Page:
Medieval Towns/Markets and Town Fairs
Most towns had daily markets where you could buy food and products from the surrounding villages. Street names like Market Square, Beast Market or Hay Market still show what was going on hundreds of years ago.
A Medieval town fair was a huge open air meeting held each year, mostly on a holiday or on a religious anniversary. It was the greatest event in the economic life of a medieval town. Merchants from all over Europe gathered in the town to buy or sell products.
Different stalls were established with all kinds of things for sale, from spices to rugs. Stalls were also established for selling snacks and small pies which people ate when they got hungry. Items for sale were expensive and out of reach for ordinary people and were mostly bought by Nobles, Knights and, their ladies.
Nottingham Goose Fair
Complete the sentences.
800 years ago people went to Nottingham to the Goose Fair once a year!
In that time the villagers had geese and other animals. In autumn they drove (hier =treiben) the geese to Nottingham and sold them on the market. With the money they got they bought tools and cloth.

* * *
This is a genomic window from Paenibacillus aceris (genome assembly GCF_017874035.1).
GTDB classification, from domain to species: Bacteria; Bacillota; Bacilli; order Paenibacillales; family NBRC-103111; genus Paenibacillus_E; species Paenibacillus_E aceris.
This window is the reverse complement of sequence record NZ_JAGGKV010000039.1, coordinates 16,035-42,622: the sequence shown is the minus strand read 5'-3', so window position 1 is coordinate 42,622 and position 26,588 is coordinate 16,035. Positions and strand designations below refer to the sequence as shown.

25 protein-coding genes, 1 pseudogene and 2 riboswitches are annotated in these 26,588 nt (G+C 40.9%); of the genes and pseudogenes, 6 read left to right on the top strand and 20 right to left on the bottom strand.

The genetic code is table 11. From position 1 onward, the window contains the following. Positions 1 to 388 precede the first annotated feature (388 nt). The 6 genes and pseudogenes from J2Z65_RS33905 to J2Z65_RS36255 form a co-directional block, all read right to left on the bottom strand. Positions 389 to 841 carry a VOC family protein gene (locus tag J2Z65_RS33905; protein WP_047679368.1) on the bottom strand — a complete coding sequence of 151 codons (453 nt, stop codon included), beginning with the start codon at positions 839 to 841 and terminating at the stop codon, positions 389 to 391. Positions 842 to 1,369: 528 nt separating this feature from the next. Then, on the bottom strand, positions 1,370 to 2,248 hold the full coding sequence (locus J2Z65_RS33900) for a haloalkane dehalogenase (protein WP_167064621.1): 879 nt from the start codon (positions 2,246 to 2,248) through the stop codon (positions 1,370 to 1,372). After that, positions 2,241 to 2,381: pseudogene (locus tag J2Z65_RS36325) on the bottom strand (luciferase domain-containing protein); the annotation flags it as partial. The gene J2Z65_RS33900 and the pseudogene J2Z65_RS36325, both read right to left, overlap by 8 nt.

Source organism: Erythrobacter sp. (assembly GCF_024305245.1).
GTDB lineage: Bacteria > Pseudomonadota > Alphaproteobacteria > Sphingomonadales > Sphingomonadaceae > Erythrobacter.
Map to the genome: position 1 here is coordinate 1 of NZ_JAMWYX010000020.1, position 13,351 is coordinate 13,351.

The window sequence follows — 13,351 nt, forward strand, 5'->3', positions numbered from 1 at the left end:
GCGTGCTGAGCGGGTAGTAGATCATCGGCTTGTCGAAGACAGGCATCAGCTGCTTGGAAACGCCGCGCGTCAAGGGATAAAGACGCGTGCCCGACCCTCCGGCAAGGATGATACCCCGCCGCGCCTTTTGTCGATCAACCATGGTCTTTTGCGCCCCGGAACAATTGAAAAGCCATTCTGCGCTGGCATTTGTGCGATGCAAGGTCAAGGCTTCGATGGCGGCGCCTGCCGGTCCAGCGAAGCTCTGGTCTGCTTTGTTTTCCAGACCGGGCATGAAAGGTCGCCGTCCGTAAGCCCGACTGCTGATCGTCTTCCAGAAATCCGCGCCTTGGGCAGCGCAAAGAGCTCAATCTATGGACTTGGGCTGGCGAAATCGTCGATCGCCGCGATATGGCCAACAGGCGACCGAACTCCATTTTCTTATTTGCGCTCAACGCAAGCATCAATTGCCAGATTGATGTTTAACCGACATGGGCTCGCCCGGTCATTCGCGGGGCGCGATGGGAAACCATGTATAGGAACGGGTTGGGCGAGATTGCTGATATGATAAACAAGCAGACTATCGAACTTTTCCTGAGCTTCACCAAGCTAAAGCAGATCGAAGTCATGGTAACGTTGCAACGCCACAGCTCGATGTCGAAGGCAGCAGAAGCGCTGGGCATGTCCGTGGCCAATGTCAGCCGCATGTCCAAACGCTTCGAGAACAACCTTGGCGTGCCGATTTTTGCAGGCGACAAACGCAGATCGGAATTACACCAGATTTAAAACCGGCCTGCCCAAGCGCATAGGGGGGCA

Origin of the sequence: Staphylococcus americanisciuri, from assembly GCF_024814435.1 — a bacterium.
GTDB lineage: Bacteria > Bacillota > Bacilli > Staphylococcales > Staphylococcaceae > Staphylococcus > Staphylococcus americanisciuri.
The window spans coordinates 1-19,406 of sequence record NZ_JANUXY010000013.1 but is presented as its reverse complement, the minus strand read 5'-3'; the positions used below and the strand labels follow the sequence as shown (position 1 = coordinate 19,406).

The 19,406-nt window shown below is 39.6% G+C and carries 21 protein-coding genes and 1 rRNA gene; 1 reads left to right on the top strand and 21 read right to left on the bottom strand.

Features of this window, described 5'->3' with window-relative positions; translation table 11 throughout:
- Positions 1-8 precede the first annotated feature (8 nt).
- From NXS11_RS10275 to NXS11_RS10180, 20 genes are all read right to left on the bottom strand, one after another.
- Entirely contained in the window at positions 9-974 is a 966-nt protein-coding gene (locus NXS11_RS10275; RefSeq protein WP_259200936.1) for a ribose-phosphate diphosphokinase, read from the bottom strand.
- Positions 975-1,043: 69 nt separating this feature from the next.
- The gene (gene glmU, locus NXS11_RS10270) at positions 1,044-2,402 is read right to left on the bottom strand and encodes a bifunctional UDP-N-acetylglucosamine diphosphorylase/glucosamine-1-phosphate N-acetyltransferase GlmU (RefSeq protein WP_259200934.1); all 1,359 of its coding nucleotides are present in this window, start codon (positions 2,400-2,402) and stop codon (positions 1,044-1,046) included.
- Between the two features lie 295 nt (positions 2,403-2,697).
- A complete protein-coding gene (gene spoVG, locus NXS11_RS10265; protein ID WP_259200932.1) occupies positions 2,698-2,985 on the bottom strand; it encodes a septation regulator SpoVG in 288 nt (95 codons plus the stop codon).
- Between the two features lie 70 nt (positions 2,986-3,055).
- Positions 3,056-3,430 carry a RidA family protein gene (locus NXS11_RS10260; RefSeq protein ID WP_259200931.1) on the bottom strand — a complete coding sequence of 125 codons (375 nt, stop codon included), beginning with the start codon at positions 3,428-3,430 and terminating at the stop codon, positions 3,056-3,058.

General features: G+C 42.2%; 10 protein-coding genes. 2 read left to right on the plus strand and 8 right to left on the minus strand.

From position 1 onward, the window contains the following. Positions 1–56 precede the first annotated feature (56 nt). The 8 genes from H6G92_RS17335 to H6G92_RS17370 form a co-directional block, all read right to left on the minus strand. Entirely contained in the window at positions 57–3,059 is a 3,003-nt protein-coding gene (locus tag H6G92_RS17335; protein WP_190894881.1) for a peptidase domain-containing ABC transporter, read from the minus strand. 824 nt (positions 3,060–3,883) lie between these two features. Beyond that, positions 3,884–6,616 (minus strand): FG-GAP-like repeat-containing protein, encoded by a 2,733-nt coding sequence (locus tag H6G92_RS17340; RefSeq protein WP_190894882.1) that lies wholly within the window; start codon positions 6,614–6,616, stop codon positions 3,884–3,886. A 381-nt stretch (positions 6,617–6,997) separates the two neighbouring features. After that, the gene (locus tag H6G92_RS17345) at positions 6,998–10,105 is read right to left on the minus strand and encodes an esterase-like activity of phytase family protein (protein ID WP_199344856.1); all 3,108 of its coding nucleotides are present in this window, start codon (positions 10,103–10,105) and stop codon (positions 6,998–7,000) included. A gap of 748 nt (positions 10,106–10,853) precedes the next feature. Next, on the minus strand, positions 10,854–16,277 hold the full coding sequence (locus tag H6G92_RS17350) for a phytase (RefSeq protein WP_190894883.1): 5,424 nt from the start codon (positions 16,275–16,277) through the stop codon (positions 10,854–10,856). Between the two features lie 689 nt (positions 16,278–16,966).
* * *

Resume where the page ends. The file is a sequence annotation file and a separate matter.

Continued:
Today Nottingham Goose Fair takes always place on the first week in October. There are many rides and attractions. If you like fast rides you can take 'The Spider'. Even faster than that is the rollercoaster with two loopings. Parents with small hildren can go to the 'Carousel'. This roundabout turns more slowly but is great fun.
- anniversary = an annual celebration, that meand it takes place once a year like a birthday; a Patron's day or easter
- merchant = businesspeople who bought their goods (merchandise) somewhere and brought it to the market to sell it there
- stall = a small hut where you present your goods, with a protection against rain
- rug = piece of cloth you can put on the floor
- ordinary = in English it just means "normal"